Gov. Jerry Brown needed four GOP votes to advance his California budget plan. The fact that talks failed without Republicans winning any concessions may come back to bite them.
When California Gov. Jerry Brown (D) declared state budget talks dead Wednesday, several political analysts suggested that there might be another casualty: the state Republican Party.
The reason? It missed a huge opportunity to forward key policies that have been shoved aside during the past 10 years with Democrats in control. Among them: rolling back government employee pensions, diminishing regulations on business, and limiting the growth of government – all issues on which Governor Brown signaled a willingness to compromise.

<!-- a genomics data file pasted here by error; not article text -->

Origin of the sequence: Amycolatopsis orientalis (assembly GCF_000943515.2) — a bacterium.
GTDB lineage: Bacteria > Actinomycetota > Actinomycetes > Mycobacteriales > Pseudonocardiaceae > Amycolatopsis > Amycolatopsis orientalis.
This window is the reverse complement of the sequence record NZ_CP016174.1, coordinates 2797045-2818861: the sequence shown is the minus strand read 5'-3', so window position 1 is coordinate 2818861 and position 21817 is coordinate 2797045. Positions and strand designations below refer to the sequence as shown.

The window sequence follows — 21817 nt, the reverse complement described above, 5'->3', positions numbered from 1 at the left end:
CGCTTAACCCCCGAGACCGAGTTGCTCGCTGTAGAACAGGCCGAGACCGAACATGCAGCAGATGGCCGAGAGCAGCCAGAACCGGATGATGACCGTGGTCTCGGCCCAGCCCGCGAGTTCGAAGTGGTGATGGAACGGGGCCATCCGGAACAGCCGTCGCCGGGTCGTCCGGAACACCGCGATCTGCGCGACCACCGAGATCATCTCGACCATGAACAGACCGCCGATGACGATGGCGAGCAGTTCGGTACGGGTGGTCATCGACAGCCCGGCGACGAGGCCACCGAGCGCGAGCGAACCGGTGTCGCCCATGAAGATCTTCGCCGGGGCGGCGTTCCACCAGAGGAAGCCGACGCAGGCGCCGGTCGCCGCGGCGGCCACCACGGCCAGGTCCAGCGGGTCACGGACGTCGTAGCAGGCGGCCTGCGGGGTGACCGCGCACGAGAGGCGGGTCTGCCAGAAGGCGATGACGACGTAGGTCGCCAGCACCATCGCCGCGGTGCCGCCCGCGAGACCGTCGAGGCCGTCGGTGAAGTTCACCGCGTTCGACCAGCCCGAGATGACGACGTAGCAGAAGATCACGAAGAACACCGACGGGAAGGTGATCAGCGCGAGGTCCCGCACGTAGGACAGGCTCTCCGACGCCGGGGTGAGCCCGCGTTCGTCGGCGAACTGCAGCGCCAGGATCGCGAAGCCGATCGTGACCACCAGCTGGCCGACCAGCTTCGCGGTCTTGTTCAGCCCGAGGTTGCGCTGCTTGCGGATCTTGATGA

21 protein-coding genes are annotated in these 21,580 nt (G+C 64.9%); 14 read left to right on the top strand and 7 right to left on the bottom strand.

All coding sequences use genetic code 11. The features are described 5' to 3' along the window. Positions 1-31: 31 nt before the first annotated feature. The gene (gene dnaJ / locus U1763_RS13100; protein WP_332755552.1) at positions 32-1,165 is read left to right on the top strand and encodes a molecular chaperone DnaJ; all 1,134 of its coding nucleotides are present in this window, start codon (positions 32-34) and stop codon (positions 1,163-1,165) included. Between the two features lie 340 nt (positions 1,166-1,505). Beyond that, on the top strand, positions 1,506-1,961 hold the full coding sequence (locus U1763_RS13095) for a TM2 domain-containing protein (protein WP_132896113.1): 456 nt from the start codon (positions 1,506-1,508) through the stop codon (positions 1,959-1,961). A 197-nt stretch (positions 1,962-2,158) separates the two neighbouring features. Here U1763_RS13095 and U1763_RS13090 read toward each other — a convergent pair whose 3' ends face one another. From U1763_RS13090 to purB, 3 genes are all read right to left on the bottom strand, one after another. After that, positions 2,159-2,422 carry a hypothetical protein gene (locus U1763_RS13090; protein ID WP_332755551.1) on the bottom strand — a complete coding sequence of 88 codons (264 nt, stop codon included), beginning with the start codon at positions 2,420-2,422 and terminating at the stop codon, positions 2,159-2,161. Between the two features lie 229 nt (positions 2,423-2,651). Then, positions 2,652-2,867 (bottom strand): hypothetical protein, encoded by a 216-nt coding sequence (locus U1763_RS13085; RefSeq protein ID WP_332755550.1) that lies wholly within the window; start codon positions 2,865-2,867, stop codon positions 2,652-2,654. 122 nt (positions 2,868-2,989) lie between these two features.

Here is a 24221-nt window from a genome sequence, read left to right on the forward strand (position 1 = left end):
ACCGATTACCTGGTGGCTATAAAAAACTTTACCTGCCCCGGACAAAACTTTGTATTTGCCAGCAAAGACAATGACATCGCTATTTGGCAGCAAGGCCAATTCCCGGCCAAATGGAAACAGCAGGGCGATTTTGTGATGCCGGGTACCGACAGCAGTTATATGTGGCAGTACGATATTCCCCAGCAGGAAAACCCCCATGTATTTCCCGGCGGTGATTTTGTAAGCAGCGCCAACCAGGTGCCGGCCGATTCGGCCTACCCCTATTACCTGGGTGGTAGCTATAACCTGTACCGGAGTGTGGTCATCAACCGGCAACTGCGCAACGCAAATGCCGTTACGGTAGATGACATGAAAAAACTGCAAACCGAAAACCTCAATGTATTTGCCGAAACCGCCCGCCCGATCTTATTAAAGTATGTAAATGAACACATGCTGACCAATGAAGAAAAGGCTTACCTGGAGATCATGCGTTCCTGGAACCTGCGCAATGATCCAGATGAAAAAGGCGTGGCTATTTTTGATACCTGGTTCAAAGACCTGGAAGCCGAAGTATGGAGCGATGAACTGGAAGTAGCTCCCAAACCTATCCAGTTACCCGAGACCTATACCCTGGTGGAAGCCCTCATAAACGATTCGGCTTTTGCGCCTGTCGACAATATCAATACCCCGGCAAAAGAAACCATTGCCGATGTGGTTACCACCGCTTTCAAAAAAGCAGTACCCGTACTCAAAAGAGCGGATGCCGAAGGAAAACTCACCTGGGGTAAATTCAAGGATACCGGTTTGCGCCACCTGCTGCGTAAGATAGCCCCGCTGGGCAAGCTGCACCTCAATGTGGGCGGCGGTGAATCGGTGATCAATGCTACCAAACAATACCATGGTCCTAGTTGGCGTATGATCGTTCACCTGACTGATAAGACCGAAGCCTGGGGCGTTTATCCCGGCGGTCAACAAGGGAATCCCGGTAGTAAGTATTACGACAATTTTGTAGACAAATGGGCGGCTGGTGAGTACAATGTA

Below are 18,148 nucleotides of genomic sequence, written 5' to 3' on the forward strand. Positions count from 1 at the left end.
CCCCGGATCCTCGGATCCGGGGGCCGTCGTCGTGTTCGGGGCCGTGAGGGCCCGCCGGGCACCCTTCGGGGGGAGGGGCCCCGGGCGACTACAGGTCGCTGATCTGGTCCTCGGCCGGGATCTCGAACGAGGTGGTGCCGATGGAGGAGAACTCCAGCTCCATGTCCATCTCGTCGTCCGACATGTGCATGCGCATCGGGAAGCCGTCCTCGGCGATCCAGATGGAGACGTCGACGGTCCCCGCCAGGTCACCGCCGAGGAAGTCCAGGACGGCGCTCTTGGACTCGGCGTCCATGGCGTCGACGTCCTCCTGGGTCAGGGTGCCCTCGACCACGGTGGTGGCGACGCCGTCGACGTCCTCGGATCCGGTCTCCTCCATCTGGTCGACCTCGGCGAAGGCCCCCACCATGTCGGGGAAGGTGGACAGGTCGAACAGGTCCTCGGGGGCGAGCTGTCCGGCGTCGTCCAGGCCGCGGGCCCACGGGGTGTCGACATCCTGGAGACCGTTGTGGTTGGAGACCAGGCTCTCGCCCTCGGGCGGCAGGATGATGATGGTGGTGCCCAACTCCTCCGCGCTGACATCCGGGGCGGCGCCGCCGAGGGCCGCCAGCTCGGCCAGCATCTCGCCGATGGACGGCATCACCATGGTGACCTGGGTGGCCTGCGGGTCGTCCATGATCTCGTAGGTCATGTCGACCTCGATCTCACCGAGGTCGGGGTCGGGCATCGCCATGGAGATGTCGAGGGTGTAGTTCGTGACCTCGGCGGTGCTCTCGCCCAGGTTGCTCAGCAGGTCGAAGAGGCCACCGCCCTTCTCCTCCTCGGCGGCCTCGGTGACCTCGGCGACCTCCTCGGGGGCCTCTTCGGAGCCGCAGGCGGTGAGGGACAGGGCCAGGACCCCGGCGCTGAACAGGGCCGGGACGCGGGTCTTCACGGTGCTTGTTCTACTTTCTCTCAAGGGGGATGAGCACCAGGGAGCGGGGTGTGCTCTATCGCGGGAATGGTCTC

The price was just four Republican votes that Brown needed to place a tax-extension plan before voters in a June special election. Brown's need for those votes gave Republicans unusual leverage that they may have squandered, analysts say.
“For this deal to have fallen through over something as small as just offering a referendum to let voters decide strikes me as big mistake,” says Craig Wheeland a political scientist at the St. Augustine Center for the Liberal Arts at Villanova University in Pennsylvania. “For a party in a minority situation in both state chambers to not take the opportunity to get something big that they valued in the past is really surprising.”
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